The Global Financial Crisis
The 2008 financial crisis was the worst economic disaster since the Great Depression, leaving firms and economies in shambles.
The leading cause was the housing market bubble. People were borrowing more than they could afford to purchase bigger houses, which drove house prices through the roof.
While that was happening, banks were paving the way to their inevitable fall. More loans were being applied, causing banks to be overwhelmed and make moves based on impulse and speculation. As a result, many financial innovations were introduced, but it was moving way too fast and way ahead of regulations. Even the banks themselves were unable to keep up with the risks.
And that is when the bubble popped.
Financial institutions and banks alike did not have enough capital to combat the losses. And the global financial system wasn’t ready to absorb the shock. The aftermath rippled to all financial institutions across the globe.
New Regulations in the Regions
To prevent such an event from recurring, regulators and governments worldwide have tightened their measures on financial regulations with an emphasis on transparency and accountability.
Here are some regulations that have been implemented according to the region:
Europe – MiFID II
The MiFID II was implemented by the European Union (EU) in 2018 to regulate financial practices and improve protections for investors. The primary purpose of the framework is to standardize financial practices across the EU and regain the trust of investors, all through increased transparency.
The US – Department of Labour Fiduciary Rule
The US Securities and Exchange Commission is re-evaluating the Department of Labour Fiduciary Rule with the main aim of developing a uniform fiduciary standard. The newly updated Fiduciary Rule will ensure that high commissions do not influence advice provided to investors- following the initiative started by the UK Retail Distribution Review in 2012.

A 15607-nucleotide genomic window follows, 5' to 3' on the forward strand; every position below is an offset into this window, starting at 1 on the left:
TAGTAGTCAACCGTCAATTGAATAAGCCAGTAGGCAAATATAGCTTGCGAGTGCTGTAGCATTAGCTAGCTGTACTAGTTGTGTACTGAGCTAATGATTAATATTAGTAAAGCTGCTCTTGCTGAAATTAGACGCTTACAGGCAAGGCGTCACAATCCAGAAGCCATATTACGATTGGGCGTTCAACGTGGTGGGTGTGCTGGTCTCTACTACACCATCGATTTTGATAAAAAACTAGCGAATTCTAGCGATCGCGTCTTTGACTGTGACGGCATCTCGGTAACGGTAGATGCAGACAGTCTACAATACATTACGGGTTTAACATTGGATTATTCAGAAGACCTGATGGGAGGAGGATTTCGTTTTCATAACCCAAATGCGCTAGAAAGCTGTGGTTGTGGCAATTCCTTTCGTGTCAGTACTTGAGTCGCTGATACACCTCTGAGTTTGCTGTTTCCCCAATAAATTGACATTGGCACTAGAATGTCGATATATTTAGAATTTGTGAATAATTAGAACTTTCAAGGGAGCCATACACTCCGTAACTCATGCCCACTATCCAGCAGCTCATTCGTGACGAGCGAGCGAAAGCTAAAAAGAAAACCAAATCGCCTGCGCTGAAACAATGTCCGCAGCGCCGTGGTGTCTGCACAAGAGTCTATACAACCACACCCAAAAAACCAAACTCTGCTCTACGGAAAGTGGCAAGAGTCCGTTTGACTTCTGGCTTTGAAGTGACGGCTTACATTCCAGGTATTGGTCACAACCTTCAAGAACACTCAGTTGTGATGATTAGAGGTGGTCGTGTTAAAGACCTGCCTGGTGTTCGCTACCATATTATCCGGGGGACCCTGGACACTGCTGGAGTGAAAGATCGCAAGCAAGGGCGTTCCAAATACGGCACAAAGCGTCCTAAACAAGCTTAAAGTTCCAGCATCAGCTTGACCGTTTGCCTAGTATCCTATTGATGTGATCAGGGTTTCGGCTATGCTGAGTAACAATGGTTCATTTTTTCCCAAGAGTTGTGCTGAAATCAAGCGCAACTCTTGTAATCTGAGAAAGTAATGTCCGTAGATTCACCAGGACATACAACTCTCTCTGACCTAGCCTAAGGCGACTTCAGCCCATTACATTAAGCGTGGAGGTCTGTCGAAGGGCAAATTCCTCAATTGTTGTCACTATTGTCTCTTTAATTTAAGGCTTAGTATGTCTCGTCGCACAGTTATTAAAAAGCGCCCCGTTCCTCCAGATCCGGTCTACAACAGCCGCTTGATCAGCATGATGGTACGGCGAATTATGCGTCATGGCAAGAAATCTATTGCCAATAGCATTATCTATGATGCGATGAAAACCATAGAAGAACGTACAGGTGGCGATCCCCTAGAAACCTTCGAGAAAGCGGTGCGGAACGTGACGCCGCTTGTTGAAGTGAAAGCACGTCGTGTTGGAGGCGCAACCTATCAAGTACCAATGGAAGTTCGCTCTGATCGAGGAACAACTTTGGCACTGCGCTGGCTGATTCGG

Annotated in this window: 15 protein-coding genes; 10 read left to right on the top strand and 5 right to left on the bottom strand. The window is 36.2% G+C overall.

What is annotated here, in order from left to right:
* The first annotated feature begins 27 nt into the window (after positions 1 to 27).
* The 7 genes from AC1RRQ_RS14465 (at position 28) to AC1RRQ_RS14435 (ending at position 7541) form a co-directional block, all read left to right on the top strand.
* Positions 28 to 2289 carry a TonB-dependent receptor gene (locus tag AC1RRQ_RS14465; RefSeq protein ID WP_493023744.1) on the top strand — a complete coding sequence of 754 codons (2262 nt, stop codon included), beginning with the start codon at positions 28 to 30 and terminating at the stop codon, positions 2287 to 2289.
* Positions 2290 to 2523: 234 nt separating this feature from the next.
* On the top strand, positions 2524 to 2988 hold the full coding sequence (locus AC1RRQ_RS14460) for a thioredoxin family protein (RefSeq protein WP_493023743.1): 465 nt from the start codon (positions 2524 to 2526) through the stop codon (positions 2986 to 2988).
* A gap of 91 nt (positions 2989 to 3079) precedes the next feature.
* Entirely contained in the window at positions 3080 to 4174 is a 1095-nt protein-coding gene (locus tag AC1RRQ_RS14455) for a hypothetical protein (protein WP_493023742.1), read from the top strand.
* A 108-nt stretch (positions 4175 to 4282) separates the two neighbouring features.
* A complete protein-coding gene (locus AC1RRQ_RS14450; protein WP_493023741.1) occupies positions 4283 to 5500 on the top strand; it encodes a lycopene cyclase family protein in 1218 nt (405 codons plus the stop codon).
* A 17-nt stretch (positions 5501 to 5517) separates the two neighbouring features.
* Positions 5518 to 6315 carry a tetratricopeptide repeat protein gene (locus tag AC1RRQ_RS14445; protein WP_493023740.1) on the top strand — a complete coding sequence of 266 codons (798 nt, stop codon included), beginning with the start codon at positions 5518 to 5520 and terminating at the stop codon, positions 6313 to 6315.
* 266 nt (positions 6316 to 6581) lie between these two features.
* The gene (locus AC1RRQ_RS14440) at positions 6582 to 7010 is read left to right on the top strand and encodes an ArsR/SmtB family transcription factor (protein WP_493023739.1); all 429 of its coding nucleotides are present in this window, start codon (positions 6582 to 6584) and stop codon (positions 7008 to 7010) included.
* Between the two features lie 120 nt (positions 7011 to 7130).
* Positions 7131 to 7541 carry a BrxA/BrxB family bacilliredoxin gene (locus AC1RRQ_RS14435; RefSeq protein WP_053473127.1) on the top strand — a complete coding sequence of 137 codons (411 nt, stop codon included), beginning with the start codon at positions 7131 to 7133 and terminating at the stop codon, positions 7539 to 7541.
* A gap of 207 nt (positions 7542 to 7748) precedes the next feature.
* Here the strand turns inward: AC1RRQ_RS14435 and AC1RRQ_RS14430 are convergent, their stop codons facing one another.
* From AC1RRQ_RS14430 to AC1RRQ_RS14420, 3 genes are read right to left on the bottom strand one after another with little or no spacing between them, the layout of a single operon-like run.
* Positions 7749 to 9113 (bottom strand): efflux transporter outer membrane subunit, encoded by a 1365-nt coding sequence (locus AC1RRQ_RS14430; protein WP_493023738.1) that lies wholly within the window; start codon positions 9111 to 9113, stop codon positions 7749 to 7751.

The Asia Pacific
Individual countries have implemented stringent regulations within the Asia Pacific region built on four pillars: board effectiveness, risk and compliance, financial integrity, and disclosure and transparency.
Compared to the US and Europe, such regulations opened up new opportunities for investors and firms in the Asia-Pacific region.
How do the Regulations Affect Financial Institutions?
These new regulations are putting pressure on financial institutions, especially in terms of cost and profit margins.
Disclosure of Costs and Fees
As part of increasing transparency, the regulations implemented require financial institutions to disclose all costs and fees. The MiFID II bans asset managers from paying retrocession– usually seen as non-transparent fees. Similarly, the US Fiduciary Rule requires firms to increase disclosures and voluntarily make statements more self-explanatory.
With such rules implemented, it has massive implications on customer acquisition capabilities. Under the new regulations, financial institutions will need to charge an explicit advisory fee and/or increase the brokerage fee to make up for the lost revenue from retrocessions. Thus, there is a higher chance of losing clients who are unwilling to pay such fees. However, this also means that it is easier for clients to pick and choose.
To counteract this problem, financial institutions need to adopt new cost-efficient advice models, such as Robo-advisor, so affluent clients can still obtain the same guidance even if the fees structure changes.